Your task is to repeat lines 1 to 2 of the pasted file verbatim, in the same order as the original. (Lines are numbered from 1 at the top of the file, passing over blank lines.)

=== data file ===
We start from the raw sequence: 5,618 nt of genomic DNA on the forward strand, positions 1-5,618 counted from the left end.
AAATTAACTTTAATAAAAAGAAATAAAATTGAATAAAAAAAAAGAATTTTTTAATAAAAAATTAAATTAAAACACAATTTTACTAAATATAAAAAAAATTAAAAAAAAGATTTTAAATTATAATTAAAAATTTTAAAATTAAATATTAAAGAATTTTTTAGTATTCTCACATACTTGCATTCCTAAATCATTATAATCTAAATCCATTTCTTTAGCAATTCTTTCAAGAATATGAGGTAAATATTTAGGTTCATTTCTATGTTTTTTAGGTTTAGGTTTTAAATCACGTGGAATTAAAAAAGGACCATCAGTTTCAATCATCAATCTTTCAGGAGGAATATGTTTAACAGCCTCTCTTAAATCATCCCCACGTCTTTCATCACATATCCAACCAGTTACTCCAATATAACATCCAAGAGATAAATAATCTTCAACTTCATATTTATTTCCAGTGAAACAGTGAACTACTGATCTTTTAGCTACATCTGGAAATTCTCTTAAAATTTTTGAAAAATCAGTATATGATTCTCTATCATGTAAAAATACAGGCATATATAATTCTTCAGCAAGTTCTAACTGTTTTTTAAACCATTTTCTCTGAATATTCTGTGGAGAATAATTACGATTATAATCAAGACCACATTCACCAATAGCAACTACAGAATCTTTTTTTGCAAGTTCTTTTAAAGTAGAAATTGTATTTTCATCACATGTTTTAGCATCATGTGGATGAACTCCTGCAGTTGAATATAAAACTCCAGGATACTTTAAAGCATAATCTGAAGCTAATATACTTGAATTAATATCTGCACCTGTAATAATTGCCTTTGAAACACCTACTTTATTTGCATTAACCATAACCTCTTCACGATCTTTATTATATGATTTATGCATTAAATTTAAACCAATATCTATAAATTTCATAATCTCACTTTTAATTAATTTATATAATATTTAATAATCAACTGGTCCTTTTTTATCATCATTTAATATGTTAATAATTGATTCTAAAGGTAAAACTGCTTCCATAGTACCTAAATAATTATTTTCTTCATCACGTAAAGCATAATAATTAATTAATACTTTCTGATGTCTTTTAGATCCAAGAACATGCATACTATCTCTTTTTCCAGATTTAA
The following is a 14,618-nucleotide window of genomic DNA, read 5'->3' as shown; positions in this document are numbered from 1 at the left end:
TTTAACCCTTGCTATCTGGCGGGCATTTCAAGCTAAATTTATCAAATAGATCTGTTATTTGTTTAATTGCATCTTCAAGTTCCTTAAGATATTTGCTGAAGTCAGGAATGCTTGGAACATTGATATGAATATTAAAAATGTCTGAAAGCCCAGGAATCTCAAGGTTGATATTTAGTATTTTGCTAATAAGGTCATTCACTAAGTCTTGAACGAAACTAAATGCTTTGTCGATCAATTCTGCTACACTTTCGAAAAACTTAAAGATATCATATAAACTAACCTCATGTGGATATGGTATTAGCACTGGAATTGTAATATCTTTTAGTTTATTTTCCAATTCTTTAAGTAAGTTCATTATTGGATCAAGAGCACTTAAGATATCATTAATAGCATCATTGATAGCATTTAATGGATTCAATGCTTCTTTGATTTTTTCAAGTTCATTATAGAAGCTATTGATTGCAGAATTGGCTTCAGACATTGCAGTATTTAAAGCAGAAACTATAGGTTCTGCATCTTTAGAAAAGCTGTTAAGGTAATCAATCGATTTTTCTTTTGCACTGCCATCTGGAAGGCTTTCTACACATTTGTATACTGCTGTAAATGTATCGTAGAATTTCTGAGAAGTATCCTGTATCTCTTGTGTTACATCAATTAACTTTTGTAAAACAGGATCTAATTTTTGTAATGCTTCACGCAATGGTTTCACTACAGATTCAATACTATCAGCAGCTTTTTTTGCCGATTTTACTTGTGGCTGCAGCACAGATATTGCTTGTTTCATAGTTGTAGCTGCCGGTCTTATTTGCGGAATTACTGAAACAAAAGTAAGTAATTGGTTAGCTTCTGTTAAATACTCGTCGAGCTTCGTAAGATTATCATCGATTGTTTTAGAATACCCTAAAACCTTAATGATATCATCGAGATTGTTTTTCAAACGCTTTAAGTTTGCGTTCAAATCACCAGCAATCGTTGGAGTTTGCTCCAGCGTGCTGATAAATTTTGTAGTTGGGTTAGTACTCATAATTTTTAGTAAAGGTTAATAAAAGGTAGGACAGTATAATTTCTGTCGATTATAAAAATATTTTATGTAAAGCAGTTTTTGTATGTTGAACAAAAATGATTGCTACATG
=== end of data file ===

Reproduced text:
We start from the raw sequence: 5,618 nt of genomic DNA on the forward strand, positions 1-5,618 counted from the left end.
AAATTAACTTTAATAAAAAGAAATAAAATTGAATAAAAAAAAAGAATTTTTTAATAAAAAATTAAATTAAAACACAATTTTACTAAATATAAAAAAAATTAAAAAAAAGATTTTAAATTATAATTAAAAATTTTAAAATTAAATATTAAAGAATTTTTTAGTATTCTCACATACTTGCATTCCTAAATCATTATAATCTAAATCCATTTCTTTAGCAATTCTTTCAAGAATATGAGGTAAATATTTAGGTTCATTTCTATGTTTTTTAGGTTTAGGTTTTAAATCACGTGGAATTAAAAAAGGACCATCAGTTTCAATCATCAATCTTTCAGGAGGAATATGTTTAACAGCCTCTCTTAAATCATCCCCACGTCTTTCATCACATATCCAACCAGTTACTCCAATATAACATCCAAGAGATAAATAATCTTCAACTTCATATTTATTTCCAGTGAAACAGTGAACTACTGATCTTTTAGCTACATCTGGAAATTCTCTTAAAATTTTTGAAAAATCAGTATATGATTCTCTATCATGTAAAAATACAGGCATATATAATTCTTCAGCAAGTTCTAACTGTTTTTTAAACCATTTTCTCTGAATATTCTGTGGAGAATAATTACGATTATAATCAAGACCACATTCACCAATAGCAACTACAGAATCTTTTTTTGCAAGTTCTTTTAAAGTAGAAATTGTATTTTCATCACATGTTTTAGCATCATGTGGATGAACTCCTGCAGTTGAATATAAAACTCCAGGATACTTTAAAGCATAATCTGAAGCTAATATACTTGAATTAATATCTGCACCTGTAATAATTGCCTTTGAAACACCTACTTTATTTGCATTAACCATAACCTCTTCACGATCTTTATTATATGATTTATGCATTAAATTTAAACCAATATCTATAAATTTCATAATCTCACTTTTAATTAATTTATATAATATTTAATAATCAACTGGTCCTTTTTTATCATCATTTAATATGTTAATAATTGATTCTAAAGGTAAAACTGCTTCCATAGTACCTAAATAATTATTTTCTTCATCACGTAAAGCATAATAATTAATTAATACTTTCTGATGTCTTTTAGATCCAAGAACATGCATACTATCTCTTTTTCCAGATTTAA